Fortunately, this was not the first time I encountered this exception. In the first major project where I developed a workflow-driven business layer exposed with the WCF WorkflowServiceHost, I spent about three hours fighting with the exception during a deployment drill, until I hit the cause of the issue and found a solution. Digging deep to find a nice solution, I initially tried using httpcfg.exe as outlined in this MSDN article but soon gave up.
Fast forward to present - I am using a console application to host a workflow which is exposed to clients using a WCF WorkflowServiceHost. I use WSHttpContextBinding as the binding for the endpoint. The console application runs well within Visual Studio 2008 when I use a Windows XP Service Pack 3 VM for testing. I encounter the exception when I attempt to run the same console application in Vista. I turned off UAC (Yes, you may ask me why do I use Vista then!), restarted Visual Studio and it was all good. Next, I turned on UAC, right-click on the Visual Studio 2008 shortcut, and select “Run as administrator”. The console application runs fine without any exceptions! I coudn’t justify myself running Visual Studio with elevated permissions in Windows Vista without finding a way to add the reserved HTTP namespace to the group of users my logged in account belongs to.
I refreshed my memory of an excellent tool that I used the last time I encountered the same exception during the deployment drill on a server running Windows Server 2003. This tool is called HttpNamespaceManager, developed and shared by Paul. This tool can be used to manage HTTP namespaces. It provides a user interface that is simple and easy to follow. When adding a reserved HTTP namespace to the list, use the string http://+:9000/ (This is only an example; I was using http://localhost:9000 to host the workflow) in the “Enter URL” popup, followed by “BUILTIN\Users” in the “Permissions” popup – “Group or User Names” section. After entering the users group, turn on the “GenericExecute” option. Close all the pop-up windows and try running the application. The exception does not appear again.
In summary, there are two (nice) ways to resolve the exception -
- Run Visual Studio 2008 as administrator.
- Run the HttpNamespaceManager tool and the HTTP namespace the group of users your user account belongs to.
I had hoped that with Visual Studio 2008 SP1 this issue will have been resolved. However, this is not the case. I am guessing this is perhaps the a requirement for Visual Studio 2008 – not to allow the user to access reserved HTTP namespaces unless explicit permission is granted.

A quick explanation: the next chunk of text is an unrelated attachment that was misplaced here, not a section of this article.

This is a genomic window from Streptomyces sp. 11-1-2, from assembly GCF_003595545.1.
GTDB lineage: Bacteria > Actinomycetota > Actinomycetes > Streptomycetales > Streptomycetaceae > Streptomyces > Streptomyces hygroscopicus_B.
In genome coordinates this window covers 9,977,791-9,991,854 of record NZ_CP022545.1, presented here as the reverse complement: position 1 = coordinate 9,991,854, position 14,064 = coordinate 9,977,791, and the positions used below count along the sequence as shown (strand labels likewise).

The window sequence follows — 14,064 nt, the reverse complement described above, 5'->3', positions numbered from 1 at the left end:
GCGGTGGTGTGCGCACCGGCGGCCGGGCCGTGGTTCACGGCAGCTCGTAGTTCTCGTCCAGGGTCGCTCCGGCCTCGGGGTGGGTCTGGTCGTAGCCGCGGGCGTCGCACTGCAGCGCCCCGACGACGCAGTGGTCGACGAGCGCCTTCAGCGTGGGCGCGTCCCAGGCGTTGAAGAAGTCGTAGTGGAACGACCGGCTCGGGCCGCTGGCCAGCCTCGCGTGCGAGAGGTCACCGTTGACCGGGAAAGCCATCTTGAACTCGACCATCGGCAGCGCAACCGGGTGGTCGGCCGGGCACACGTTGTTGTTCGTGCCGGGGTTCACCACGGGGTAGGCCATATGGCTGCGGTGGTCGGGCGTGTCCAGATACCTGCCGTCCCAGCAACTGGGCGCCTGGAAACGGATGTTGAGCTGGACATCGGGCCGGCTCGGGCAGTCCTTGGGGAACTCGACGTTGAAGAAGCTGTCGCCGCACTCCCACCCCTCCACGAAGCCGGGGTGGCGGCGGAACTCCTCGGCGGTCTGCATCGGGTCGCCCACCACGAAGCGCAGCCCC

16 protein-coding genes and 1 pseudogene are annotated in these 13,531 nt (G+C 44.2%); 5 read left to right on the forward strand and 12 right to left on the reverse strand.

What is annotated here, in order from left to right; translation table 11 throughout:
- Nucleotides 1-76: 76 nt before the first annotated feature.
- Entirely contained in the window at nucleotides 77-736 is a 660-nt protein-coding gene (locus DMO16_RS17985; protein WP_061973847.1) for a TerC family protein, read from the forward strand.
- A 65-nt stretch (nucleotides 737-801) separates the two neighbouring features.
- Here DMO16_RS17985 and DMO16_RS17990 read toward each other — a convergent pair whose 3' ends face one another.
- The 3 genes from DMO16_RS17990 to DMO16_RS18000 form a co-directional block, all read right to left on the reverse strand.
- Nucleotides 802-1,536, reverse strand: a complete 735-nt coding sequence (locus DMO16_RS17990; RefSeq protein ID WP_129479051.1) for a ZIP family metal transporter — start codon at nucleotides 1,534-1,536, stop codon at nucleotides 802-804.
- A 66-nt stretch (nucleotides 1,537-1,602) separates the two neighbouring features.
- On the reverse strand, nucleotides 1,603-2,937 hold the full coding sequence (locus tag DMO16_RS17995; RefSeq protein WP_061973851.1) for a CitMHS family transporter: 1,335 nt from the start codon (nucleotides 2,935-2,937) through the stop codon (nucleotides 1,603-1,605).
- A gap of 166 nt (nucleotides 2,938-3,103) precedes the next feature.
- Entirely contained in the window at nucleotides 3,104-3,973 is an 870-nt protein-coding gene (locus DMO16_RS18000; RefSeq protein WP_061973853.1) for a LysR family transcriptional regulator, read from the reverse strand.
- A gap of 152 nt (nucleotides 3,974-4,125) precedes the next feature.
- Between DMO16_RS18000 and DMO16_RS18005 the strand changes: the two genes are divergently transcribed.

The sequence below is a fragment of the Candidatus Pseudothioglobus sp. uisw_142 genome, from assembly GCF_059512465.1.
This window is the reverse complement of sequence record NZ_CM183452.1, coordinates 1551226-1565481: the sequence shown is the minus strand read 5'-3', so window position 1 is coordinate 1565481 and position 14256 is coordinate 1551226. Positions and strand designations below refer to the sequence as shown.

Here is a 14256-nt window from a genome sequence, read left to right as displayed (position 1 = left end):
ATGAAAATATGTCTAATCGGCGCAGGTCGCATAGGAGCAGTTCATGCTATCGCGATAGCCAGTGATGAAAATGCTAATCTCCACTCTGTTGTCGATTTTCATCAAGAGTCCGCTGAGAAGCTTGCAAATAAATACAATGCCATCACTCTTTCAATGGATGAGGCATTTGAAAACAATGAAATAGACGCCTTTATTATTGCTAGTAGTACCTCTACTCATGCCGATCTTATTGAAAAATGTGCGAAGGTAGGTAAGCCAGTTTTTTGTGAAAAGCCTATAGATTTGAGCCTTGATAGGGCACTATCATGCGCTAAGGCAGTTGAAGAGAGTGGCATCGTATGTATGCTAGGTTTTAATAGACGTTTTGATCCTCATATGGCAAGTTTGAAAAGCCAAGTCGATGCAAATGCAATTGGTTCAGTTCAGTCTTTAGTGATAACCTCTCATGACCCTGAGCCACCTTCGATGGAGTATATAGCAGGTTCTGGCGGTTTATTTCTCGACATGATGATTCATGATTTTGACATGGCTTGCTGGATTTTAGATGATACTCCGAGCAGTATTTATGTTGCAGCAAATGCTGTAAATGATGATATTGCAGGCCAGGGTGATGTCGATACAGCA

Have a nice day!
This was the question recently asked by a client when I was presenting a proposal for a new smart client application. I have used Windows Forms to develop smart clients for the last few years. When Microsoft had the “Orcas” release out, I started playing with the WPF bits and have been very excited about the potential of using this new technology to design and develop smart clients for LOB (Line Of Business) applications. The content of this post was inspired by the experience of my journey so far developing applications with WPF.
Like many other software developers & UI designers around the world, I have had a hard time convincing customers and prospects to adopt WPF as the technology for developing new smart client applications or enhancing existing products. MFC had a recent “refresh” release and Windows Forms, with the plethora of third-party controls (ComponentFactory has excellent Windows Forms controls that are available for free!), it is very tempting to stick on with Windows Forms for smart client development. However, when you think of the time few years from now, WPF will have gone through several refreshes, bug fixes and enhancements, making it more robust and stable and ready for enterprise grade application development. To “future-proof” your product, it is essential to give some thought in investing time to learn and adopt WPF as the technology of choice for smart client development. I regularly watch dnrTV shows and had a chance to watch Billy Hollis demonstrate a line of business application developed using WPF. I learnt a lot from the show and was inspired to continue with my journey with WPF (you can download the show from here). In addition, the WPF application showcase provides a list of applications that are developed with WPF. The applications in the showcase highlight the fact that the next generation smart clients will benefit a lot from WPF.
Climbing up the WPF learning curve
Adopting WPF is a challenge as there is a steep learning curve involved, a developer is expected to slip and trip while climbing the curve! I recall a comment from a very successful entrepenuer I recently met in a meeting - “When you think you are falling down a cliff, be as close to the edge as possible and grab hold of any shrubs and branches – try to slow down the speed with which you are falling down. As you get hold of more shrubs and branches, you will eventually slow down and not hit yourself hard at the bottom of the cliff”. As an analogy, while climbing the curve, we can always refer to samples, useful blog posts, resources available from Microsoft and its partners, etc. There are some really good references that people have blogged about elsewhere. I have been using “Pro WPF in C# 2008″ as my “workbook”, while having WPF Unleashed and Programming WPF by my side for digging deeper. Working through a tutorial or workbook may not be the ideal way for every new developer to learn and master WPF, however, it can certainly make the climb up the curve a lot more comfortable.